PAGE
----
“Ladies Don’t Play Guitar” – Tennis
It’s not because I have the slightest of indirect connections to this band that they keep popping up on my countdowns — lead singer Alaina Moore’s my former and longtime dental hygienist’s younger cousin — it’s that they have an uncanny talent for channeling a lazy, retro, mid-tempo vibe. And that lazy, retro, mid-tempo vibe seems to be my preferred frequency. On this particular track, the lyrics “Tell me what can I give / If all my work is bleak and abstracted / Tried to build a legacy / That will not complicate the future of your own progeny,” feels very now and 2016 necessary.
“Branches Break” – GoGoPenguin
You may not have noticed but this experimental jazz trio was shortlisted for the Mercury Prize back in 2012. I could have picked a number of songs to represent GoGoPenguin, but I chose “Branches Break” as a fine intersection of classic three-part jazz composition and glitchy experimentation. If you fancy the experimentation more, check out “Protest.” If you fancy classical jazz, give “GBFISHYSIH” a listen.
“Genghis Khan” – Miike Snow
Stockholm’s Miike Snow’s solidified their place as a reliable indie-pop chart-topper with their 2016 album iii. This, their second single from the record, relies on a slick hook that could have come from a better, more electric version of Maroon 5. It’s pronounced “Mike” Snow, by the way. The two “i” thing helps with Google searches I’d imagine.
“Degraded (Edit)” – Preoccupations
The Band Formerly Known as Viet Cong. People call this “art-rock” but I have no idea what that means. I’ll call it scuzzy, cynical post-punk. The album version of “Degraded” takes ages to find its groove; this “edit” gets the point, stays there, needles you some more.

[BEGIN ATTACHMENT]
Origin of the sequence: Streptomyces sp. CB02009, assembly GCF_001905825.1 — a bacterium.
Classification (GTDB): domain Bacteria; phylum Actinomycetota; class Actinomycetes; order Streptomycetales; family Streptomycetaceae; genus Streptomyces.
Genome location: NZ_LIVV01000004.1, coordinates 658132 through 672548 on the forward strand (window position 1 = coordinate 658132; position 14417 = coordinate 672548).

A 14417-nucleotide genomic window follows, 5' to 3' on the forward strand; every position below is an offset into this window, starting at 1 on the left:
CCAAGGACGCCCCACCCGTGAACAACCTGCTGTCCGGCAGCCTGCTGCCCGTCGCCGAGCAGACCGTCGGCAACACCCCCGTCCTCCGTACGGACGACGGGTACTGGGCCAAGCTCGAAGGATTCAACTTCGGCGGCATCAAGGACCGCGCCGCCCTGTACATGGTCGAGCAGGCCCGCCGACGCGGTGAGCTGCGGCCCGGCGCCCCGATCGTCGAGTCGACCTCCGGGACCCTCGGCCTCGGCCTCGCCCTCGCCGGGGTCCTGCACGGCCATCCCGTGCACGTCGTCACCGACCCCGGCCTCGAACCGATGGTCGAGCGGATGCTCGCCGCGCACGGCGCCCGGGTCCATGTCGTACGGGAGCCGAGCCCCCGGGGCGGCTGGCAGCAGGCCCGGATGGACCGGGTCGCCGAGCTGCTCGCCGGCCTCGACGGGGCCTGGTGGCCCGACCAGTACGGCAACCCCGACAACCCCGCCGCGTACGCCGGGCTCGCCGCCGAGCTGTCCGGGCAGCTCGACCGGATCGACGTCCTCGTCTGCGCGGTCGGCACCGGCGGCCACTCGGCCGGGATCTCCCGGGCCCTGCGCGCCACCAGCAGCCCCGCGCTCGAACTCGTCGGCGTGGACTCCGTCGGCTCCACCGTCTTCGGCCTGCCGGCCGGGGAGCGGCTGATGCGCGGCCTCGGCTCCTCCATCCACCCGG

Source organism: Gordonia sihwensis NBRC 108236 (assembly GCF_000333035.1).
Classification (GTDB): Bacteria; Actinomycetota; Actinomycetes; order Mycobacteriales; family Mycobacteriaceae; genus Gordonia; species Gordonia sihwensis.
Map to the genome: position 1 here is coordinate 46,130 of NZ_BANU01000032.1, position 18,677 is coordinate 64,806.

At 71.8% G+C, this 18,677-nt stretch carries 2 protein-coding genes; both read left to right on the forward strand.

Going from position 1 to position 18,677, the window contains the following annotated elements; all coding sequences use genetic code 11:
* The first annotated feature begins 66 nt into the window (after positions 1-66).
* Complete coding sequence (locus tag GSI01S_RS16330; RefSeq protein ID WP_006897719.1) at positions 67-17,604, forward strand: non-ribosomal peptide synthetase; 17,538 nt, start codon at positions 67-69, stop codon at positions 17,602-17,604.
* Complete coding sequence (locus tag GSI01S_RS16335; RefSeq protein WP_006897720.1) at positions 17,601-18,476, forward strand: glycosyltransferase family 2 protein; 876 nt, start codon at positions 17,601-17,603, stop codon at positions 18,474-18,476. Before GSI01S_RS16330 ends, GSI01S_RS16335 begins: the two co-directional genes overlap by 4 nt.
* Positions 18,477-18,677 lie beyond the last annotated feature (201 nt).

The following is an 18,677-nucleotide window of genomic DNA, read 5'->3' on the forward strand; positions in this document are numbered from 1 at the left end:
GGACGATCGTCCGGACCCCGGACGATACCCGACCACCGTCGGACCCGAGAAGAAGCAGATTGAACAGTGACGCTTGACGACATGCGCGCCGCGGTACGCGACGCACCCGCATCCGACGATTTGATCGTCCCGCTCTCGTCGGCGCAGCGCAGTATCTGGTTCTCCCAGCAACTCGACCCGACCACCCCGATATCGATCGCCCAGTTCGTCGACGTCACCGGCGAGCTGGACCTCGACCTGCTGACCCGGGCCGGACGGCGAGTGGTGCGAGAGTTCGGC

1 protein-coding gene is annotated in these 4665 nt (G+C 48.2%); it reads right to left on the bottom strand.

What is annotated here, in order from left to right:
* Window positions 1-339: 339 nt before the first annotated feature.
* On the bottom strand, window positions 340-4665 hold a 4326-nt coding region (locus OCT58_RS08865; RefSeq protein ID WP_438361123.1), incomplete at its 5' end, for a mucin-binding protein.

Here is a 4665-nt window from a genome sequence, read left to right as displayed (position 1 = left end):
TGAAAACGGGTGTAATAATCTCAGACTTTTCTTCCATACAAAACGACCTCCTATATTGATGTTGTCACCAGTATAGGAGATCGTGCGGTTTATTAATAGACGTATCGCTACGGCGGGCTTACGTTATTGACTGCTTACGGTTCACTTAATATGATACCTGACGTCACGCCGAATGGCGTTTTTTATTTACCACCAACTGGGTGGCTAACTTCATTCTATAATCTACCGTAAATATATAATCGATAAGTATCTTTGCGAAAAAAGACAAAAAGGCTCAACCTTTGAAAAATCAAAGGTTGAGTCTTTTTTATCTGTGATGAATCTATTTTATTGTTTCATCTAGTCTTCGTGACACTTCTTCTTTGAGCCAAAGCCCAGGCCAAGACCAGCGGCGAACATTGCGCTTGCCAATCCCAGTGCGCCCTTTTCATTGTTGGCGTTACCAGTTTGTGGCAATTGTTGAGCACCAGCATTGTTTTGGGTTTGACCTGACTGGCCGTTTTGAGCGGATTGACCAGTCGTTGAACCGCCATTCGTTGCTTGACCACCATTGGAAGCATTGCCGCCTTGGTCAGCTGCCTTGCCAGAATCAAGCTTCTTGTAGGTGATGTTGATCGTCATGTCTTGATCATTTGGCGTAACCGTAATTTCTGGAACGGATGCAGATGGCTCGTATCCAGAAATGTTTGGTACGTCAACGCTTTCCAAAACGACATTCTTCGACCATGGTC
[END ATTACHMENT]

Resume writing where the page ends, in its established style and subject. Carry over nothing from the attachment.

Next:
“Hands of Time” – Margo Price
Every year I seem to champion one “country” artist. This year, the 30Hz Recommended banner hung from the back of Margo Price’s pickup. This Emmylou or Loretta for the 21st century spins short stories through her songs, and this heartbreaking ballad oozes nostalgia for shattered ideals, childhood freedoms and a bygone era of country music.
“Can’t Let Go, Juno” – Kishi Bashi
Singer/songwriter/multi-instrumentalist K Ishibashi toured as a violinist for Sondre Lerch, Regina Specter and Of Montreal before going solo under the monicker Kishi Bashi. His 2014 sophomore record Lighght is an eclectic morsel of sonic pop-experimentation and “Can’t Let Go, Juno” picks up where that record left off. If you have a chance to see him on tour, likely opening for someone less talented, do so. And get a front row seat.
“Kismet Kill” – Haley Bonar
Canadian-born singer/songwriter Haley Bonar unfairly occupies a less visible indie strata than the similarly-styled Aimee Mann but also inspires comparisons to Mazzy Star with intermittent walls of guitar — as on “Kismet Kill,” her standout track from the 2016 album Impossible Dream.